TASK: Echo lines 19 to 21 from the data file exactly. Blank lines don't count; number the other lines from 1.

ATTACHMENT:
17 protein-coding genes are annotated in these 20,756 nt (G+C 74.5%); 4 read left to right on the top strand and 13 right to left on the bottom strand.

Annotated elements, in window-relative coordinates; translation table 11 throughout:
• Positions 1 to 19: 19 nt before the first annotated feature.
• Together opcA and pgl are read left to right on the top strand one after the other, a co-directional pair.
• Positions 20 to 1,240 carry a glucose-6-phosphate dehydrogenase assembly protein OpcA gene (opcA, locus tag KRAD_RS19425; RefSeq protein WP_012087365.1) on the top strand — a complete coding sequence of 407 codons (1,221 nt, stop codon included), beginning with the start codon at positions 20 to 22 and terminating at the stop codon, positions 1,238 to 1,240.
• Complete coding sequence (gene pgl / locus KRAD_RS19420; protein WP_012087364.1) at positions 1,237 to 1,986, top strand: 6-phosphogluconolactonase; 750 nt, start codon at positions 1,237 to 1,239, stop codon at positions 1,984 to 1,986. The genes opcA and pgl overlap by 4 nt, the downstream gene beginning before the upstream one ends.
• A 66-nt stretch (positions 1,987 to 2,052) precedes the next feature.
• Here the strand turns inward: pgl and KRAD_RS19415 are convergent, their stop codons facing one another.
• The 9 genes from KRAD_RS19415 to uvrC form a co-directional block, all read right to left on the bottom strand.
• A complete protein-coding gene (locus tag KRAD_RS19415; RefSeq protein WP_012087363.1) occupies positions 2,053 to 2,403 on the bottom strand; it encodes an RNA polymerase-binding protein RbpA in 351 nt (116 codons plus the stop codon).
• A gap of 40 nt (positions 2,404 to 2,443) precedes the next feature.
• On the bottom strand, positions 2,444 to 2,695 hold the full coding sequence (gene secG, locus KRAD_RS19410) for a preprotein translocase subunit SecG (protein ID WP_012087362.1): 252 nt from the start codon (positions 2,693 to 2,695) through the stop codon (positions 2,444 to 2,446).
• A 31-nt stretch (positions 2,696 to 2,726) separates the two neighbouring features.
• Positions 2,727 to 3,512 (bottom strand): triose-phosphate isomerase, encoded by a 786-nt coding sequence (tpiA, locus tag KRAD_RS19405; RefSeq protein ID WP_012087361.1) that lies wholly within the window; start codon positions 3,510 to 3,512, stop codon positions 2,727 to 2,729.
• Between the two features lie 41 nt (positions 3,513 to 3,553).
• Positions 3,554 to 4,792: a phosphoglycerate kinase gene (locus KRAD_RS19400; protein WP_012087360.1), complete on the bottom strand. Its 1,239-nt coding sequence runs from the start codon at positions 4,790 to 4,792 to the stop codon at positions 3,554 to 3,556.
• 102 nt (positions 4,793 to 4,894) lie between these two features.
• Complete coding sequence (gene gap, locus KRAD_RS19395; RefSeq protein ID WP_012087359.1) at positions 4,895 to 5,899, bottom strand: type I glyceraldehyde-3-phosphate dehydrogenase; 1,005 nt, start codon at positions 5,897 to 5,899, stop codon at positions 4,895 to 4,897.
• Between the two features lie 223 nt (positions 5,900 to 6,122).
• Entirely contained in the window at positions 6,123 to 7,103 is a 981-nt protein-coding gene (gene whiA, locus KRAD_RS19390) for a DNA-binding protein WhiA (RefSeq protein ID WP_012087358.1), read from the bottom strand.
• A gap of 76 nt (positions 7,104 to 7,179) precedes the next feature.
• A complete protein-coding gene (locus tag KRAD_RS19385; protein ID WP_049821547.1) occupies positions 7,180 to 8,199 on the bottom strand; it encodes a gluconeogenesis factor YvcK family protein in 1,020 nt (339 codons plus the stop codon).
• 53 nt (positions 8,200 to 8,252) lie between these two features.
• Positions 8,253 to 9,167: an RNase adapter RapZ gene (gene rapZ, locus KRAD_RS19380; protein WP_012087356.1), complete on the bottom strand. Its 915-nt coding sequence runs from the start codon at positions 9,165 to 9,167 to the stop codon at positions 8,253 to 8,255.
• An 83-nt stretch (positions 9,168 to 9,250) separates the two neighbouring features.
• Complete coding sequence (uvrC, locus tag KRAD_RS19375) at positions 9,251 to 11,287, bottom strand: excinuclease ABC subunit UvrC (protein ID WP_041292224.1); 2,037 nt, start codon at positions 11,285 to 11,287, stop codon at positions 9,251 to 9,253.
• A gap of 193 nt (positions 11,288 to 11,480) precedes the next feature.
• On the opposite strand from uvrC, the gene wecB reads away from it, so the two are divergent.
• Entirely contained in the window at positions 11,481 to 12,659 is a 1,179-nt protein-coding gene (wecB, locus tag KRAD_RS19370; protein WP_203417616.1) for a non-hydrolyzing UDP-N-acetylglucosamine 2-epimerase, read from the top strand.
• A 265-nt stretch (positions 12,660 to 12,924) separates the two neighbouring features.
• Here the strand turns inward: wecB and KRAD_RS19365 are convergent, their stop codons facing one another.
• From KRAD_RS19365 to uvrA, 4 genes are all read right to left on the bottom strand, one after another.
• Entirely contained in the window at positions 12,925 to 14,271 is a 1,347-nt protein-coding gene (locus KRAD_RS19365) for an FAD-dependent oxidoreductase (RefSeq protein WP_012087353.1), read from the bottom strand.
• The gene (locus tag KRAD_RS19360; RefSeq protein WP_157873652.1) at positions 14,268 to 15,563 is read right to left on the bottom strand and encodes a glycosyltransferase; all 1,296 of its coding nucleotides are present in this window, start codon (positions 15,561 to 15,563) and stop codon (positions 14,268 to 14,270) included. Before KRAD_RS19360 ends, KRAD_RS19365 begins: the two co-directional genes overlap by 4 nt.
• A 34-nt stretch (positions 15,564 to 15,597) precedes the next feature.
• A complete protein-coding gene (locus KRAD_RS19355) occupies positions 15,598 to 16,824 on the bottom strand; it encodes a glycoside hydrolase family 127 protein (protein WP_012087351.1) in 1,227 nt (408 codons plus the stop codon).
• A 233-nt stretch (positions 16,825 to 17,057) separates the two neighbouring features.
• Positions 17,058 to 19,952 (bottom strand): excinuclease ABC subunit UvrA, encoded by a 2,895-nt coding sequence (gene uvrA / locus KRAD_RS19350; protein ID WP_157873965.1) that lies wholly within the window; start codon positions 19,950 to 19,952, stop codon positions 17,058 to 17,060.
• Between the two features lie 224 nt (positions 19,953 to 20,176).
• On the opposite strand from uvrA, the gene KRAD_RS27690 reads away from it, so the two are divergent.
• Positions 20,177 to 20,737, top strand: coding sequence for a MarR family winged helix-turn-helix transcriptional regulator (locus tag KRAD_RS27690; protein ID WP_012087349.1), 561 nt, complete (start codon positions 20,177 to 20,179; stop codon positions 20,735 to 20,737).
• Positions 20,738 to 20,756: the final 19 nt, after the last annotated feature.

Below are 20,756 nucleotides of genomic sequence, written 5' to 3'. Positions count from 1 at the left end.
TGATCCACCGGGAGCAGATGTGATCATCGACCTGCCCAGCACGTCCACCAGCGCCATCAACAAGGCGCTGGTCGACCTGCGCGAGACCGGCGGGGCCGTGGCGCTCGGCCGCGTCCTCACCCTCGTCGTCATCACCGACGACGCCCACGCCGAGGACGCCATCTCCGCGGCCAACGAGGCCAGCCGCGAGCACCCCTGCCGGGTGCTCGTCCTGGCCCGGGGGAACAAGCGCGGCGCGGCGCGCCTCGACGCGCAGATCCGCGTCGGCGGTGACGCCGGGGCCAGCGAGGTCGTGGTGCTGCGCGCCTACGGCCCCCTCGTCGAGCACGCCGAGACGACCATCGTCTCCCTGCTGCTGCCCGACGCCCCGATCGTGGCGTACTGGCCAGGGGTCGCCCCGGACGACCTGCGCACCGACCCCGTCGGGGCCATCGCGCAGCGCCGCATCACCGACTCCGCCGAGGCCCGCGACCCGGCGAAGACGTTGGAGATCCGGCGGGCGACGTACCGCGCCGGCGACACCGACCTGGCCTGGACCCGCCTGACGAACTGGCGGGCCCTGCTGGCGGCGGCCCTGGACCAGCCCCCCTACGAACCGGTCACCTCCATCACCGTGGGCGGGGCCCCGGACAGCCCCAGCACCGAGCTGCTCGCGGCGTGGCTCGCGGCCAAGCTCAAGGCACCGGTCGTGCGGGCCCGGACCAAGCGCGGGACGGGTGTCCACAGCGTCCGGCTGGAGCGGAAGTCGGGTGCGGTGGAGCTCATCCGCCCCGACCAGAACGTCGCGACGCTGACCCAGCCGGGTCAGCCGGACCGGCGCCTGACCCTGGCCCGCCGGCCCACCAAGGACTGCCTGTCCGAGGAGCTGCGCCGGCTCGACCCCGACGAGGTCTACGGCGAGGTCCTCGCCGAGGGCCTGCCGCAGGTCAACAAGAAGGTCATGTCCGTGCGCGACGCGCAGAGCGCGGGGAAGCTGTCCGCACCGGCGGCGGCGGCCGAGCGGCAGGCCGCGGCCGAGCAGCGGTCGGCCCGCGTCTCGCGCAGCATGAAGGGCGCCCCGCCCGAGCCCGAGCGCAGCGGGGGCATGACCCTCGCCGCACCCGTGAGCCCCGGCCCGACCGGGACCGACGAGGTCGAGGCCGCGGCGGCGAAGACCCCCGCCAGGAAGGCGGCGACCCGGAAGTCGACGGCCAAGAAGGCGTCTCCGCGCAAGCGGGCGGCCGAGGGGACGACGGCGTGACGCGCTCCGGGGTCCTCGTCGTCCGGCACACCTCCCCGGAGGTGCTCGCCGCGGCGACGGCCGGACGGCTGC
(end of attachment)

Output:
• Between the two features lie 223 nt (positions 5,900 to 6,122).
• Entirely contained in the window at positions 6,123 to 7,103 is a 981-nt protein-coding gene (gene whiA, locus KRAD_RS19390) for a DNA-binding protein WhiA (RefSeq protein ID WP_012087358.1), read from the bottom strand.
• A gap of 76 nt (positions 7,104 to 7,179) precedes the next feature.